Chapter 8: The d-block and the transition element

General Properties of Transition Metals

  • A transition element is a d-block element which has at least one stable ion with an incomplete d-subshell
  • Transition metal ions form colored compounds because of the movement of electrons in partially filled d-orbitals. Particular wavelengths of light are absorbed, so the remaining wavelengths are the color perceived.
  • All the transition metals have more than one oxidation state.
  • The highest oxidation states will readily accept electrons (be reduced), which makes them powerful oxidizing agents.
  • Transition metals and their compounds act as catalysts by:
    • Providing a surface for the reaction to take place
    • Binding to reactants to form intermediates
  • Transition metals often form complexes. A complex is a central metal atom or ion surrounded by ligands.
  • A ligand is a molecule or ion that forms a co-ordinate bond with a transition metal by donating a lone pair of electrons.

 

Configuration Period

Sc 1s22s22p63s23p6 4s23d1Sc 3+ [Ar] 4s03d0

Ti 1s22s22p63s23p6 4s23d2Ti 3+ [Ar] 4s03d1

V 1s22s22p63s23p6 4s23d3 V 3+ [Ar] 4s03d2

Cr 1s22s22p63s23p6 4s13d5Cr 3+ [Ar] 4s03d3

Mn 1s22s22p63s23p6 4s23d5Mn 2+ [Ar] 4s03d5

Fe 1s22s22p63s23p6 4s23d6 Fe 3+ [Ar] 4s03d5

Co 1s22s22p63s23p6 4s23d7 Co 2+ [Ar] 4s03d7

Ni 1s22s22p63s23p6 4s23d8  Ni 2+ [Ar] 4s03d8

Cu 1s22s22p63s23p6 4s13d10Cu 2+ [Ar] 4s03d9

Zn 1s22s22p63s23p6 4s23d10 Zn 2+ [Ar] 4s03d10

when forming, ions lose 4s before 4d

Substitution Reactions

All ligands contain at least one lone pair of electrons in their outer shell. Monodentate ligands can donate just one lone pair of electrons each and form one coordinate bond. E.g. H2O, NH3 and Cl

The ligands NH3 and H2O are similar in size and are uncharged. Therefore, exchange of a H2O ligand for a NH3 occurs without change of co-ordination number.

        [Cu (H2O) 6]+2 (aq) + 4NH3 (aq) ⇌ [Cu (NH3)4(H2O)2]2+ (aq) + 4H2O (l)
        This ligand substitution is incomplete

        [Co (H2 O)6]2+ (aq) + 6NH3 (aq) ⇌ [Co (NH3)6]2+ (aq) + 6H2O (l)
        This ligand substitution is complete

 

  • The Cl ligand is larger than the uncharged ligands NH3 and H2 Therefore, exchange of the ligand H2O by Cl– can involve a change of co-ordination number

[Cu (H2O)6]2+ (aq) + 4Cl (aq) ⇌ [Cu(Cl)4]2- (aq) + 6H2O (l)
[Co(H2O)6]2+ (aq) + 4Cl (aq) ⇌ [CoCl4]2- (aq) + 6H2O (l)
[Fe(H2O)6]3+ (aq) + 4Cl (aq) ⇌ [FeCl4] (aq) + 6H2O (l)​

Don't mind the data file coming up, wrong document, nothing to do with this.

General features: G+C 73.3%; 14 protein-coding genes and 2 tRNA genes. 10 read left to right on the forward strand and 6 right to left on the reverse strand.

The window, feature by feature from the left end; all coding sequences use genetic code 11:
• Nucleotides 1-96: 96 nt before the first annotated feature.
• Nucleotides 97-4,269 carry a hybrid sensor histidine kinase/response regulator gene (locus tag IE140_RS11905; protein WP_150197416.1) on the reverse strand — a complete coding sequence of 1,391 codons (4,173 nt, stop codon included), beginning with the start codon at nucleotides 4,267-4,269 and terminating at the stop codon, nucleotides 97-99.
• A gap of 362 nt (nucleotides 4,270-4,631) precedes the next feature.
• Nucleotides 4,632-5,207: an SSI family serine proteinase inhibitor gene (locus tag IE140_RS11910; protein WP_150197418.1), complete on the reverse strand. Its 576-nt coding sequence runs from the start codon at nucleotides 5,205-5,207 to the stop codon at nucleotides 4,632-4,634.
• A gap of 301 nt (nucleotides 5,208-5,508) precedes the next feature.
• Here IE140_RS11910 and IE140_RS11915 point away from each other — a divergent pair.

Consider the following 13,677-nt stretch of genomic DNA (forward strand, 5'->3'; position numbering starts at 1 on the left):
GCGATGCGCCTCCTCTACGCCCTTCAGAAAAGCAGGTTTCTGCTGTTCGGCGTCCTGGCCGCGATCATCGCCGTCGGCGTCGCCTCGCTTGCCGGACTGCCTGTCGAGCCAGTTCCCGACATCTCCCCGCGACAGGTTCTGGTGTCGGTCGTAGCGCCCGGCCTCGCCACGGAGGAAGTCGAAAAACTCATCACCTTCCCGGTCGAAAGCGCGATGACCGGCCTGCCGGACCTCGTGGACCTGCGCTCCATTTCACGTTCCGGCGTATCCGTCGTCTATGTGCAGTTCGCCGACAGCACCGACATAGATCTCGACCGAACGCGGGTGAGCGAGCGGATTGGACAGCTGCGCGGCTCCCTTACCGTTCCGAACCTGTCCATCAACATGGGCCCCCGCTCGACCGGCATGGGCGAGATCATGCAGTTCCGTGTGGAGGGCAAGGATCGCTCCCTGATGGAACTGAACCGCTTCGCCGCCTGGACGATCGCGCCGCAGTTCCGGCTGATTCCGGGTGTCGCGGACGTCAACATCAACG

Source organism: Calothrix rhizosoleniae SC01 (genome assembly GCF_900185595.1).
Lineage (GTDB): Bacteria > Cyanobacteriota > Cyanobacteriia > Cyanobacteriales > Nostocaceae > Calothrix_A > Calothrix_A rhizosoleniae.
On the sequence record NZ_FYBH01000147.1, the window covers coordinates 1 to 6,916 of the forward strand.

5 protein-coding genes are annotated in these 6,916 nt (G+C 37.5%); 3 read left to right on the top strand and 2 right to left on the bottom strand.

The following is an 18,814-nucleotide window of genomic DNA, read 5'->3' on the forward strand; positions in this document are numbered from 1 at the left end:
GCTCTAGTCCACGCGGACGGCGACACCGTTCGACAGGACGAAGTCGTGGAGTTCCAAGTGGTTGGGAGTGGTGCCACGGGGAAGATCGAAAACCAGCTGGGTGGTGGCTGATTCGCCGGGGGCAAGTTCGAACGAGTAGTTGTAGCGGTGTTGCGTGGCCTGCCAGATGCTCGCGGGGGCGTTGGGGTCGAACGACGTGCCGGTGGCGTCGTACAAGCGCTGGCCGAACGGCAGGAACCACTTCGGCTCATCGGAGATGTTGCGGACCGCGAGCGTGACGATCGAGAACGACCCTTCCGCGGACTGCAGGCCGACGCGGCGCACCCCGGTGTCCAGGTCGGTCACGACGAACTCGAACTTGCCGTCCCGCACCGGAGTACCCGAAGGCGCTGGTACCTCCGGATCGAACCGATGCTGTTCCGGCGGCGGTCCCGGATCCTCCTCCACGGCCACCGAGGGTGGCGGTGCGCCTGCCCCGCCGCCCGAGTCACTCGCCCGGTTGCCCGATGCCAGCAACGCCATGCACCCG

• Bidentate ligands have 2 lone pairs it can donate e.g., H2NCH2CH2NH2 and C2O4^2–

  • Multidentate ligands can donate multiple lone pairs of electrons from different atoms within the ligands to form multiple coordinate bonds e.g. EDTA^4–

  • Chelation is when multidentate ligands replace monodentate ligands in complexes 

[Cu (H2O) 6]^2+ (aq) + EDTA^4- (aq) → [Cu (EDTA)] ^2- (aq) + 6H2O (l)

  • For the reaction to be thermodynamically feasible, the Gibbs free energy change must be negative

Shape of complex ions

Transition metals ions commonly form octahedral complex with small ligands (e.g. H2O and NH3). [Co (NH3)6]2 [Cu (H2O)62+.

Transition metal ions commonly form tetrahedral complexes with larger ligands (e.g. Cl). [CoCl4]2-

Square planar complexes are also formed, e.g. cisplatin

Ag+ commonly forms linear complexes e.g. [Ag (NH3)2]+ used as Tollen’s Reagent.

Catalysis

Catalysts increase reaction rates without getting used up. They do this by providing an alternative route with a lower activation energy. Transition metals and their compounds can act as heterogeneous and homogeneous catalysts. A heterogeneous catalyst is in a different phase from the reactants. A homogeneous catalyst is in the same phase as the reactant.

Transition metals and their compounds can act as heterogeneous and homogeneous catalysts. Heterogeneous catalysts are spread onto a support medium to maximize their surface area and minimize the cost. Heterogeneous catalysts can become poisoned by impurities that block the active sites and consequently have reduced efficiency. They can be expensive to replace.

In the Contact process V2O5 acts as a heterogeneous catalyst 2SO2 (g) + O2 (g) ⇌ 2SO3 (g)

  • Sulphur dioxide adsorbs onto vanadium(V) oxide
  • V2O5 (s) + SO2 (g) → V2O4 (s) + SO3 (g)
  • V2O4 (s) + 1/2O2 (g) → V2O5 (s)

The reaction between the per-sulphate ion (S2O82-) and the iodide ion is catalyzed by the homogenous catalyst Fe2+.

  • S2O82- (aq) + 2I (aq) → 2SO42- (aq) + I2 (aq)
    • S2O82-(aq) + 2Fe2+ (aq) → 2SO42- (aq) + 2Fe3+ (aq)
    • 2I^- (aq) + 2Fe^3+ (aq) → I2 (aq) + 2Fe2+ (aq)

The reaction between ethanedioate ions and potassium manganate (VII) which is catalyzed by Mn2+ (autocatalysis).

  • 2MNO4(aq)+5C2O42-(aq)+16H+ (aq) → 2Mn2+(aq) + 10CO2 (g) + 8H2O(I)
    • 2MnO4 (aq) + 16H+ (aq) + 8Mn2+ (aq) → 8H2O (l) + 10Mn3+ (aq)
    • 5C2O4 (aq) + 10Mn3+ (aq) → 10CO2 (g) + 10Mn2+ (aq)